T3-10 Thermometer Usage Behaviors for Thanksgiving Turkeys: Analysis of Data Collected by Citizen Scientists

Monday, July 10, 2017: 4:15 PM
Room 15 (Tampa Convention Center)
Minh Duong , North Carolina State University , Raleigh , NC
John Luchansky , U.S. Department of Agriculture-ARS-ERRC , Wyndmoor , PA
Anna Porto-Fett , U.S. Department of Agriculture-ARS-ERRC , Wyndmoor , PA
Caitlin Warren , Souderton High School , Souderton , PA
Benjamin Chapman , North Carolina State University , Raleigh , NC
Introduction: Self-reported behavioral data is unreliable because of exaggeration and social desirability bias. The incorporation of pictures provides a different medium for understanding data by presenting tangible evidence of the data collector’s perspective to the researcher. Citizen science is a unique intervention method where nonscientists gather and interpret data in collaboration with professional scientists.

Purpose: The purpose of this study was to identify thermometer usage behaviors through different means of data collection.

Methods: A food safety lesson on minimum internal temperature and correct thermometer usage was taught in high school family and consumer sciences classes before Thanksgiving break. As homework students inputted data into a web-based form on thermometer usage and endpoint temperatures. Students were asked for picture evidence of the turkey. If a photo was not provided, they were asked how they knew it was done. Results were coded, interpreted, and compared to a broader population from the International Food Information Council’s (IFIC) 2016 Food and Health Survey.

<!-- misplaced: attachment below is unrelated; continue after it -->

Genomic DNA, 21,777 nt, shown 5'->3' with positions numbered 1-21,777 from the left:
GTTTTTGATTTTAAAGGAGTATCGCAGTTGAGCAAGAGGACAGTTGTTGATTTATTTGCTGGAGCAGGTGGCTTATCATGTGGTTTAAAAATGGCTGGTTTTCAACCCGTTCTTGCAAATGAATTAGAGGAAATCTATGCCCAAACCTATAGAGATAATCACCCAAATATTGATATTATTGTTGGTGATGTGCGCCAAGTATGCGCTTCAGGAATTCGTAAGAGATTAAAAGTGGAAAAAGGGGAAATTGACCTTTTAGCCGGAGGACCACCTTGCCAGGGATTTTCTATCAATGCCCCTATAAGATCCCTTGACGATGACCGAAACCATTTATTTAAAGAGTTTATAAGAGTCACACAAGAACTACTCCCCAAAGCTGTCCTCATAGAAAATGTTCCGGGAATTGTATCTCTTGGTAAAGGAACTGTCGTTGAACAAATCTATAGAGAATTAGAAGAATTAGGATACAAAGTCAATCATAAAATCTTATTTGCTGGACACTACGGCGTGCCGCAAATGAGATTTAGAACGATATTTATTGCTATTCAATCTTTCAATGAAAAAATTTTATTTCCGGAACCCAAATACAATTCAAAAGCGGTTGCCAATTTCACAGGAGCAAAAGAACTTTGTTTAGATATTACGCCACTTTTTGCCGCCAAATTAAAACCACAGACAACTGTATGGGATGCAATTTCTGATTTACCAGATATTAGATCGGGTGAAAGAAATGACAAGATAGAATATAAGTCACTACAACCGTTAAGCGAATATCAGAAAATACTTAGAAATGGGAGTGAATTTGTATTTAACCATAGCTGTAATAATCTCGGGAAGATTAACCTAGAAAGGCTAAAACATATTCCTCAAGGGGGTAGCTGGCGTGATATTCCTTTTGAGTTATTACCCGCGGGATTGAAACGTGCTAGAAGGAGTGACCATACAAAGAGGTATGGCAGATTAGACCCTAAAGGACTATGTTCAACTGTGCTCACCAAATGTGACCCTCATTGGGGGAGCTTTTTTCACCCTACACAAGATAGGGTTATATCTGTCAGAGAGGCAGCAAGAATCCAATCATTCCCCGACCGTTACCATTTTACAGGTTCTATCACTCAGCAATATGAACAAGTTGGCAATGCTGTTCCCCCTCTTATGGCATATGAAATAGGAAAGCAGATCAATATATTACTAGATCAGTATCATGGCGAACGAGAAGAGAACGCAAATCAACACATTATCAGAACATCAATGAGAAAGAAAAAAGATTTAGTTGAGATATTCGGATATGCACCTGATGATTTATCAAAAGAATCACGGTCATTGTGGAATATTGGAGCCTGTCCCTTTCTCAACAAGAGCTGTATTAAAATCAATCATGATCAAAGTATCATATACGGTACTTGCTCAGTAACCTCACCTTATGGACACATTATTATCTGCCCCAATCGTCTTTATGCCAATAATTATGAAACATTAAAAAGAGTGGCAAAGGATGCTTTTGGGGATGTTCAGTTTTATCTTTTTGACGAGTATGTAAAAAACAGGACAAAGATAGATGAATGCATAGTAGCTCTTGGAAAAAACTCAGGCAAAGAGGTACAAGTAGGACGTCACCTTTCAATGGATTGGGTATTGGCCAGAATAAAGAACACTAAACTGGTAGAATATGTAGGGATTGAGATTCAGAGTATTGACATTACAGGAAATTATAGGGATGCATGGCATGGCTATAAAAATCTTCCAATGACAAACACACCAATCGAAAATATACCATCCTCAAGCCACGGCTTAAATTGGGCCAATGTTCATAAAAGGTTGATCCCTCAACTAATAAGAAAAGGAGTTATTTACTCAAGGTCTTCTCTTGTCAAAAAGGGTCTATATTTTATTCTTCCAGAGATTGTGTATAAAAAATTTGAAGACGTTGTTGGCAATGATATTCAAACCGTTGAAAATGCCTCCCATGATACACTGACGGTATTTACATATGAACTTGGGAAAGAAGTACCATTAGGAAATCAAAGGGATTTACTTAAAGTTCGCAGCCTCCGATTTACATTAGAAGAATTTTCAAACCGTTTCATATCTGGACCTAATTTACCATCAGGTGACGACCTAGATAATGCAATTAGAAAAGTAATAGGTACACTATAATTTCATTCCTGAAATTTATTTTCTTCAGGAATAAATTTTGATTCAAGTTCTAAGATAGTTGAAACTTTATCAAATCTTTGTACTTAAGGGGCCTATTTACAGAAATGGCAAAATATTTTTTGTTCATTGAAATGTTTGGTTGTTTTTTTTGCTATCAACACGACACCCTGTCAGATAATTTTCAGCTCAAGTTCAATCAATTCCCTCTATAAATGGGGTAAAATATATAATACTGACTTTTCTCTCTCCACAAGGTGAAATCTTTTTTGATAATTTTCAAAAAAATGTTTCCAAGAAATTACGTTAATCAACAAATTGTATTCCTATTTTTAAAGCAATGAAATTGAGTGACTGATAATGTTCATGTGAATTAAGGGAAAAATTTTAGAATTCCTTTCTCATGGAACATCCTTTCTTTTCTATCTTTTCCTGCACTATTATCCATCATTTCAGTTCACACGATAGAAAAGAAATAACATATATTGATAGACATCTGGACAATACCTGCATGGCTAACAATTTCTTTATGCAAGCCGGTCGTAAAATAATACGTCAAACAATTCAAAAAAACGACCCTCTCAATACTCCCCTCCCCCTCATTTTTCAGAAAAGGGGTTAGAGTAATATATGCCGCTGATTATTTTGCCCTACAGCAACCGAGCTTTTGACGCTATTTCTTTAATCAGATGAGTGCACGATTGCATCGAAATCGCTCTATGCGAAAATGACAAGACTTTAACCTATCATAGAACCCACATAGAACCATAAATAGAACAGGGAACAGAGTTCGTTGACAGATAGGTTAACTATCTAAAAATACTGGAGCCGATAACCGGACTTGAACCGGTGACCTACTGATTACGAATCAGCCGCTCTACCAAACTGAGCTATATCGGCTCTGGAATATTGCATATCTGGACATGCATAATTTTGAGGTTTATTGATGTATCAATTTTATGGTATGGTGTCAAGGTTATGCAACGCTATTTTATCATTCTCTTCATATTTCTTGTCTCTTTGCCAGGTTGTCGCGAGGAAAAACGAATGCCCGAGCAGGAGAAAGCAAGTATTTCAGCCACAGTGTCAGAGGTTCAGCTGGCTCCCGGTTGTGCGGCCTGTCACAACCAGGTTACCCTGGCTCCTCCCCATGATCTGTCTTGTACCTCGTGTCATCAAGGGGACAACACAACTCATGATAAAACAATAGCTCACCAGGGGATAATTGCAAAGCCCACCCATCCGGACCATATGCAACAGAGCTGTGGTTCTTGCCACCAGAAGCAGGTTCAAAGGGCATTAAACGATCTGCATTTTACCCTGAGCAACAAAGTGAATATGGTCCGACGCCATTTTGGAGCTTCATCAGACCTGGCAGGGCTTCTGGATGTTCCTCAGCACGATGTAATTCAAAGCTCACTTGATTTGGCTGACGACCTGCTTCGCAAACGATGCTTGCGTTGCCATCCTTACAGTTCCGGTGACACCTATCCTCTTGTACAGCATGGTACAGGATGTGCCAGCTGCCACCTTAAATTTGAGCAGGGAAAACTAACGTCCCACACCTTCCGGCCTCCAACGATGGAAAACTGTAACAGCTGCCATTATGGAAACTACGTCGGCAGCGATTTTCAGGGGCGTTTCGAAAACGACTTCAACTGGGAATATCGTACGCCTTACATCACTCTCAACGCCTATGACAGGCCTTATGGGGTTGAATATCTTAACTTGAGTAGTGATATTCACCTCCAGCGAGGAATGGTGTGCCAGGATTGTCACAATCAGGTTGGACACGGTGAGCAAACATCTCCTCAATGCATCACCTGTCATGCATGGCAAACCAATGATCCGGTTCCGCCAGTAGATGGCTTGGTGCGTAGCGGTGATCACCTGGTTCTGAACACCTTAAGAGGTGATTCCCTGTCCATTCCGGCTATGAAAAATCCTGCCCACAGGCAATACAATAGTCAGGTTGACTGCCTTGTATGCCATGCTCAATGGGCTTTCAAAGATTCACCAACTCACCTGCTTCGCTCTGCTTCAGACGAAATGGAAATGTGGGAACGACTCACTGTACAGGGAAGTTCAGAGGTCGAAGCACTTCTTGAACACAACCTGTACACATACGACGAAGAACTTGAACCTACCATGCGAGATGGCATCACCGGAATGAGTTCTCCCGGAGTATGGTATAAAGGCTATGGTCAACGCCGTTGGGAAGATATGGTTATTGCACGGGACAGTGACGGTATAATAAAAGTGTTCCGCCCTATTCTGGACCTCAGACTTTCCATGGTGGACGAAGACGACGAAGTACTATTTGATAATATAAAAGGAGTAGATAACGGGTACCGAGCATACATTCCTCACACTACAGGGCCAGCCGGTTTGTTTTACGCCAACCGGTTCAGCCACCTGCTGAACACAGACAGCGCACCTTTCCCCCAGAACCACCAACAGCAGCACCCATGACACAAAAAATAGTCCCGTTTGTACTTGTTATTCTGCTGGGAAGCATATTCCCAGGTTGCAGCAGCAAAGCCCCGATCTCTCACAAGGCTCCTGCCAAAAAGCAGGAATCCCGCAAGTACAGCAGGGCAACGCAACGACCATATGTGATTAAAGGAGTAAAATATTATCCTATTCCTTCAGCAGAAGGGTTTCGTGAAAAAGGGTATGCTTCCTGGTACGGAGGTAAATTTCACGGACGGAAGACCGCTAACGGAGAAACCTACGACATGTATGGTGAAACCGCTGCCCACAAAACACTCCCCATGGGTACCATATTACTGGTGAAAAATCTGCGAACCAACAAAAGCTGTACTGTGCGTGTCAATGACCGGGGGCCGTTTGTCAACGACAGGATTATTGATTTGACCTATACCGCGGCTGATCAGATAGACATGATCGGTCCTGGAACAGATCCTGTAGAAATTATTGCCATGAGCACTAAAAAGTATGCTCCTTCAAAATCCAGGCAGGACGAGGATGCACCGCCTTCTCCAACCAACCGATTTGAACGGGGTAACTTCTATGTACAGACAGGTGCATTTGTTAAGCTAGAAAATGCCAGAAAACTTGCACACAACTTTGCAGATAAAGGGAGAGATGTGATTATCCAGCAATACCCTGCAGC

Results: Forty-five of 57 (79%) of respondents used a thermometer for their turkey. Four types of thermometers were used: dial (n=21), pop-up (n=13), digital (n=11), liquid (n=1), and some were undetermined (n=2.) Of respondents, 31% (n=18) had a minimal internal temperature of 165°F, 7% (n=4) were below 165°F, 21% (n=12) between 165 to 180°F, and 21% (n=12) were undetermined. Respondents provided pictures to show different thermometer placements for measuring, where 30% (n=17) placed it in the breast, 21% (n=12) in the thigh, and 5% (n=3) were undetermined.

Significance: There is a high usage of thermometers compared to IFIC’s data on use. The data suggests the viability of citizen science in classrooms as an intervention method and a way to collect data, effectively, using pictures by providing interactions for participants with food safety information and using a primary source of information rather than self-reported data, respectively.